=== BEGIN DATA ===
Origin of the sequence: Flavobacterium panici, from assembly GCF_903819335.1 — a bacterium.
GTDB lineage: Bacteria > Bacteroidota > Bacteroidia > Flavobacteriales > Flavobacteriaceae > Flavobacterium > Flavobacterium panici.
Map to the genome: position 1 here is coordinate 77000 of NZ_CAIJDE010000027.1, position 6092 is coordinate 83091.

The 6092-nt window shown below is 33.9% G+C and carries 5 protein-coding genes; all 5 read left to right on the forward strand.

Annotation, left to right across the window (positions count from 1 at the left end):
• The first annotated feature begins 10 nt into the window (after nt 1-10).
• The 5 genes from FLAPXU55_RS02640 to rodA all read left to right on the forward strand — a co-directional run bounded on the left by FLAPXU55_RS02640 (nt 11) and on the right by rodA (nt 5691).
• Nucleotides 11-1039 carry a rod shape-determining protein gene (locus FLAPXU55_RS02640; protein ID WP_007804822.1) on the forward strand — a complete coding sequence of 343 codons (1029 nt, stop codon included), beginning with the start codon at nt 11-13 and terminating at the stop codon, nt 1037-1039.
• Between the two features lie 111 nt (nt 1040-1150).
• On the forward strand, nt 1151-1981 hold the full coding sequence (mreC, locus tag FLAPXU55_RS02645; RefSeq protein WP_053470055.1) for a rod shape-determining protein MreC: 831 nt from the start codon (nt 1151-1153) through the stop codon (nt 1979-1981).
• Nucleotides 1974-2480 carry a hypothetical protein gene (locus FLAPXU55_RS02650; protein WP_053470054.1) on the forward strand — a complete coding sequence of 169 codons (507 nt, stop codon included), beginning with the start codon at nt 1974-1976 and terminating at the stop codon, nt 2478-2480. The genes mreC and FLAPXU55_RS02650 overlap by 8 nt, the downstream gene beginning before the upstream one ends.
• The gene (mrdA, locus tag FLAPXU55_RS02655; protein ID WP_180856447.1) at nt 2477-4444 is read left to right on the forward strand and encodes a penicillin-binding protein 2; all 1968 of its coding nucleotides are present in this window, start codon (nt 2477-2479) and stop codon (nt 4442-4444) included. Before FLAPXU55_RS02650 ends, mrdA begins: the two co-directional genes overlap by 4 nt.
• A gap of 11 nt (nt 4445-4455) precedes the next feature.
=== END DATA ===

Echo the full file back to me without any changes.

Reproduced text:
Origin of the sequence: Flavobacterium panici, from assembly GCF_903819335.1 — a bacterium.
GTDB lineage: Bacteria > Bacteroidota > Bacteroidia > Flavobacteriales > Flavobacteriaceae > Flavobacterium > Flavobacterium panici.
Map to the genome: position 1 here is coordinate 77000 of NZ_CAIJDE010000027.1, position 6092 is coordinate 83091.

The 6092-nt window shown below is 33.9% G+C and carries 5 protein-coding genes; all 5 read left to right on the forward strand.

Annotation, left to right across the window (positions count from 1 at the left end):
• The first annotated feature begins 10 nt into the window (after nt 1-10).
• The 5 genes from FLAPXU55_RS02640 to rodA all read left to right on the forward strand — a co-directional run bounded on the left by FLAPXU55_RS02640 (nt 11) and on the right by rodA (nt 5691).
• Nucleotides 11-1039 carry a rod shape-determining protein gene (locus FLAPXU55_RS02640; protein ID WP_007804822.1) on the forward strand — a complete coding sequence of 343 codons (1029 nt, stop codon included), beginning with the start codon at nt 11-13 and terminating at the stop codon, nt 1037-1039.
• Between the two features lie 111 nt (nt 1040-1150).
• On the forward strand, nt 1151-1981 hold the full coding sequence (mreC, locus tag FLAPXU55_RS02645; RefSeq protein WP_053470055.1) for a rod shape-determining protein MreC: 831 nt from the start codon (nt 1151-1153) through the stop codon (nt 1979-1981).
• Nucleotides 1974-2480 carry a hypothetical protein gene (locus FLAPXU55_RS02650; protein WP_053470054.1) on the forward strand — a complete coding sequence of 169 codons (507 nt, stop codon included), beginning with the start codon at nt 1974-1976 and terminating at the stop codon, nt 2478-2480. The genes mreC and FLAPXU55_RS02650 overlap by 8 nt, the downstream gene beginning before the upstream one ends.
• The gene (mrdA, locus tag FLAPXU55_RS02655; protein ID WP_180856447.1) at nt 2477-4444 is read left to right on the forward strand and encodes a penicillin-binding protein 2; all 1968 of its coding nucleotides are present in this window, start codon (nt 2477-2479) and stop codon (nt 4442-4444) included. Before FLAPXU55_RS02650 ends, mrdA begins: the two co-directional genes overlap by 4 nt.
• A gap of 11 nt (nt 4445-4455) precedes the next feature.